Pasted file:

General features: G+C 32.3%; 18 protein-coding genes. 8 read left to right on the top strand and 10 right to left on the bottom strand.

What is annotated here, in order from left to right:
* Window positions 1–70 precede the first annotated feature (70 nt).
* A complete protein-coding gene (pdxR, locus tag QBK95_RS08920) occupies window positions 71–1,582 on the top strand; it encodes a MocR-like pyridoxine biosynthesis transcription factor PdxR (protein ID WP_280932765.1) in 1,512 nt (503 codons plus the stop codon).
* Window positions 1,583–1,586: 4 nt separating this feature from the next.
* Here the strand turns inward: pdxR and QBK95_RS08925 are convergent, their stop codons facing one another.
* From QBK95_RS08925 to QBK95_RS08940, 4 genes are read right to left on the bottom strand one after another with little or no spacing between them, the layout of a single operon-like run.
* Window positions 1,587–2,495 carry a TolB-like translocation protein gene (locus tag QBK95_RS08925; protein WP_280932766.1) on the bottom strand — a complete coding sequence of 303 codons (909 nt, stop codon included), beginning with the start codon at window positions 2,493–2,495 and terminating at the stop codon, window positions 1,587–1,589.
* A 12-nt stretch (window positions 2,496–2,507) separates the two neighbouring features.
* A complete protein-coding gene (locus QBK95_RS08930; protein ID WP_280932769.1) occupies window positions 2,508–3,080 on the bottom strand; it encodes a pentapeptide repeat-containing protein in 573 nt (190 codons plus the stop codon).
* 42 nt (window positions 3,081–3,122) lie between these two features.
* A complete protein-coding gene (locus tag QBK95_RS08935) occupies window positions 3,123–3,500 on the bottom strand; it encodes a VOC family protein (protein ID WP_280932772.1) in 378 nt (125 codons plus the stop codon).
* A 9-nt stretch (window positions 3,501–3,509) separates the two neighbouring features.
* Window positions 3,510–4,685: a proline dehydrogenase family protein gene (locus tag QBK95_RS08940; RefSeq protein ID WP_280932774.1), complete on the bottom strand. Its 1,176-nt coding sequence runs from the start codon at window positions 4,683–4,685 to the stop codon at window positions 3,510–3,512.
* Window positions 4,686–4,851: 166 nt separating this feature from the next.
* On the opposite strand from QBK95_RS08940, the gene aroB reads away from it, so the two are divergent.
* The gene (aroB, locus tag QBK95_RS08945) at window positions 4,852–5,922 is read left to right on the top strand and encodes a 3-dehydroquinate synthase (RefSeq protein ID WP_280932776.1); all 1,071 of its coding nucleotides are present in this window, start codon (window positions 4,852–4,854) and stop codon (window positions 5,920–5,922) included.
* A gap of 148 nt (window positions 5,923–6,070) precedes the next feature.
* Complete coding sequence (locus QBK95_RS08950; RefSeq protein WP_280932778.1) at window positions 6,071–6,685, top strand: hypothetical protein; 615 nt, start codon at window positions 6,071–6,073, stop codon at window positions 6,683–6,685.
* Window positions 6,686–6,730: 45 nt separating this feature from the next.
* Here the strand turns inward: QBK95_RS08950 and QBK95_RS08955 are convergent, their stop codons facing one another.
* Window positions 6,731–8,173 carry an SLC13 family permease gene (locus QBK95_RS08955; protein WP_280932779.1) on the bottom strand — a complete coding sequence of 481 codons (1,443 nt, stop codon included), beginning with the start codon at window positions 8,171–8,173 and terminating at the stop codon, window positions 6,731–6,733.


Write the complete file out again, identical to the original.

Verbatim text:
General features: G+C 32.3%; 18 protein-coding genes. 8 read left to right on the top strand and 10 right to left on the bottom strand.

What is annotated here, in order from left to right:
* Window positions 1–70 precede the first annotated feature (70 nt).
* A complete protein-coding gene (pdxR, locus tag QBK95_RS08920) occupies window positions 71–1,582 on the top strand; it encodes a MocR-like pyridoxine biosynthesis transcription factor PdxR (protein ID WP_280932765.1) in 1,512 nt (503 codons plus the stop codon).
* Window positions 1,583–1,586: 4 nt separating this feature from the next.
* Here the strand turns inward: pdxR and QBK95_RS08925 are convergent, their stop codons facing one another.
* From QBK95_RS08925 to QBK95_RS08940, 4 genes are read right to left on the bottom strand one after another with little or no spacing between them, the layout of a single operon-like run.
* Window positions 1,587–2,495 carry a TolB-like translocation protein gene (locus tag QBK95_RS08925; protein WP_280932766.1) on the bottom strand — a complete coding sequence of 303 codons (909 nt, stop codon included), beginning with the start codon at window positions 2,493–2,495 and terminating at the stop codon, window positions 1,587–1,589.
* A 12-nt stretch (window positions 2,496–2,507) separates the two neighbouring features.
* A complete protein-coding gene (locus QBK95_RS08930; protein ID WP_280932769.1) occupies window positions 2,508–3,080 on the bottom strand; it encodes a pentapeptide repeat-containing protein in 573 nt (190 codons plus the stop codon).
* 42 nt (window positions 3,081–3,122) lie between these two features.
* A complete protein-coding gene (locus tag QBK95_RS08935) occupies window positions 3,123–3,500 on the bottom strand; it encodes a VOC family protein (protein ID WP_280932772.1) in 378 nt (125 codons plus the stop codon).
* A 9-nt stretch (window positions 3,501–3,509) separates the two neighbouring features.
* Window positions 3,510–4,685: a proline dehydrogenase family protein gene (locus tag QBK95_RS08940; RefSeq protein ID WP_280932774.1), complete on the bottom strand. Its 1,176-nt coding sequence runs from the start codon at window positions 4,683–4,685 to the stop codon at window positions 3,510–3,512.
* Window positions 4,686–4,851: 166 nt separating this feature from the next.
* On the opposite strand from QBK95_RS08940, the gene aroB reads away from it, so the two are divergent.
* The gene (aroB, locus tag QBK95_RS08945) at window positions 4,852–5,922 is read left to right on the top strand and encodes a 3-dehydroquinate synthase (RefSeq protein ID WP_280932776.1); all 1,071 of its coding nucleotides are present in this window, start codon (window positions 4,852–4,854) and stop codon (window positions 5,920–5,922) included.
* A gap of 148 nt (window positions 5,923–6,070) precedes the next feature.
* Complete coding sequence (locus QBK95_RS08950; RefSeq protein WP_280932778.1) at window positions 6,071–6,685, top strand: hypothetical protein; 615 nt, start codon at window positions 6,071–6,073, stop codon at window positions 6,683–6,685.
* Window positions 6,686–6,730: 45 nt separating this feature from the next.
* Here the strand turns inward: QBK95_RS08950 and QBK95_RS08955 are convergent, their stop codons facing one another.
* Window positions 6,731–8,173 carry an SLC13 family permease gene (locus QBK95_RS08955; protein WP_280932779.1) on the bottom strand — a complete coding sequence of 481 codons (1,443 nt, stop codon included), beginning with the start codon at window positions 8,171–8,173 and terminating at the stop codon, window positions 6,731–6,733.